Sanofi Rare Blood Disorders Home

Hear from people living with a rare blood disorder

Hemophilia A and B

The most common form of hemophilia is hemophilia A, which is caused by a deficiency in factor VIII. Hemophilia B is caused by a deficiency in factor IX. Both factor VIII and factor IX are proteins that play an important role in forming blood clots that prevent internal bleeding or help stop bleeding after external injuries such as cuts.

Every patient's experience is unique and individual results may vary. These patients were compensated for their time creating these videos.

Meet Charles, Marques,
and Laithan

Charles and his sons talk about the impact of hemophilia on their family.

Meet Darlene and family

Darlene with her daughter-in-law Kristin and her grandchildren provide their perspectives on connections and being agents of change in the hemophilia community.

Meet Carrie, Dave, and Nicholas

Carrie, Dave, and Nicholas provide their perspectives on connections and change within the hemophilia community across generations.

Cold agglutinin disease

Cold agglutinin disease (CAD) is a rare, serious blood disorder. It's a form of autoimmune hemolytic anemia (AIHA), which means the immune system mistakenly attacks and destroys red blood cells. Symptoms may include fatigue, weakness, light-headedness, shortness of breath, palpitations, jaundice, and a cold-induced circulatory symptoms, bluish or reddish discoloration of the skin, blood in your urine, or dark urine.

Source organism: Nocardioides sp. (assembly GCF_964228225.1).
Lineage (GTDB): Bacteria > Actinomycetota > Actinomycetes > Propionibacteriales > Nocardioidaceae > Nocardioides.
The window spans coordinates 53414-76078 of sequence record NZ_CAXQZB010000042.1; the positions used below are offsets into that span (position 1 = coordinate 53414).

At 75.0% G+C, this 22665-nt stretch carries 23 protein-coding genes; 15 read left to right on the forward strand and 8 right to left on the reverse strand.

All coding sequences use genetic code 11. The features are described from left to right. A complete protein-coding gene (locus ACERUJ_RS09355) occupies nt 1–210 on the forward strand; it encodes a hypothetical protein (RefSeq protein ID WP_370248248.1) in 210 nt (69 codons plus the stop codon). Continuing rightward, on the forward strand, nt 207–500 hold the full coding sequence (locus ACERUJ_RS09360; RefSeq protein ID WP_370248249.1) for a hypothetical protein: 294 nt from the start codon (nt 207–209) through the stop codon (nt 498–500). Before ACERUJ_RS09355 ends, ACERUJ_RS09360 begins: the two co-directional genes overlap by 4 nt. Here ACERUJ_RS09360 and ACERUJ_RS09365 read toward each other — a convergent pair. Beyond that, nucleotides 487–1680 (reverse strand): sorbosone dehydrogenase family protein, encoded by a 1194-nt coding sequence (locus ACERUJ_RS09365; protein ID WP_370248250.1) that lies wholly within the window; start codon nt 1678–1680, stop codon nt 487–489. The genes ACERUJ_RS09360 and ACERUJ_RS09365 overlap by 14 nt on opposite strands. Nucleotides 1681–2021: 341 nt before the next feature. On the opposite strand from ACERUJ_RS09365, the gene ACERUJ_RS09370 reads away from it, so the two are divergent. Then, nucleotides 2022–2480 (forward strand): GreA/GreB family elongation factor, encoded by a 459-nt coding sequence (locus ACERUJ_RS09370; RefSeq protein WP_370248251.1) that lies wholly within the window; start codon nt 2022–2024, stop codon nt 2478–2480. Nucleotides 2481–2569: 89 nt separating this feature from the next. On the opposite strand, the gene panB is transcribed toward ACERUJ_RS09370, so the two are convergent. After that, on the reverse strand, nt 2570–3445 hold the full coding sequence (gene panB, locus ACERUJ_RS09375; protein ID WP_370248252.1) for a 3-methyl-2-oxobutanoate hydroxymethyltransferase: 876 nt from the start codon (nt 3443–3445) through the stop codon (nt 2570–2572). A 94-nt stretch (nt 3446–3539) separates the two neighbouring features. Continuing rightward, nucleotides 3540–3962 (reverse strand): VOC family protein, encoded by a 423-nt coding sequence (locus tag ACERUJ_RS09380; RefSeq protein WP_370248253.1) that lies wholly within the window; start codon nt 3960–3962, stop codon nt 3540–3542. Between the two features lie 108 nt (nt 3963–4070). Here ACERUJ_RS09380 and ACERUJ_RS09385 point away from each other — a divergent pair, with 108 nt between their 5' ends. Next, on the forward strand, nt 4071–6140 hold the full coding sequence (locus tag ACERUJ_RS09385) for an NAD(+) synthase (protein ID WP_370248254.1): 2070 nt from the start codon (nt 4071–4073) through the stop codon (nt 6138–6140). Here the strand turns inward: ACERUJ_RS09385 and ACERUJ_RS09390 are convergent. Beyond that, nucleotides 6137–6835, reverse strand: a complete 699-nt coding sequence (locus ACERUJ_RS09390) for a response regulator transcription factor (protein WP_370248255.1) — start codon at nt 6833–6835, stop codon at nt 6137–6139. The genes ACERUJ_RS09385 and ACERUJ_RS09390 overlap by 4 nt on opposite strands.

Meet Sharon

Sharon discusses the role family plays in helping her manage her condition.

Meet Jodie

Jodie talks about the challenges and rewards of parenting two teenage boys while living with CAD.

Acquired thrombotic thrombocytopenic purpura

Acquired thrombotic thrombocytopenic purpura (aTTP) is a rare, life-threatening, autoimmune blood clotting disorder that affects about 2,000 people in the US every year.

The disease is caused by a deficiency of an enzyme called ADAMTS13. The lack of functioning ADAMTS13 enzyme results in blood platelets sticking together and forming small clots (microthrombi) throughout the body, which can lead to neurological, cardiac, renal and gastrointestinal damage, and, in some cases, death.


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MAT-US-2107338 v3.0 09/2022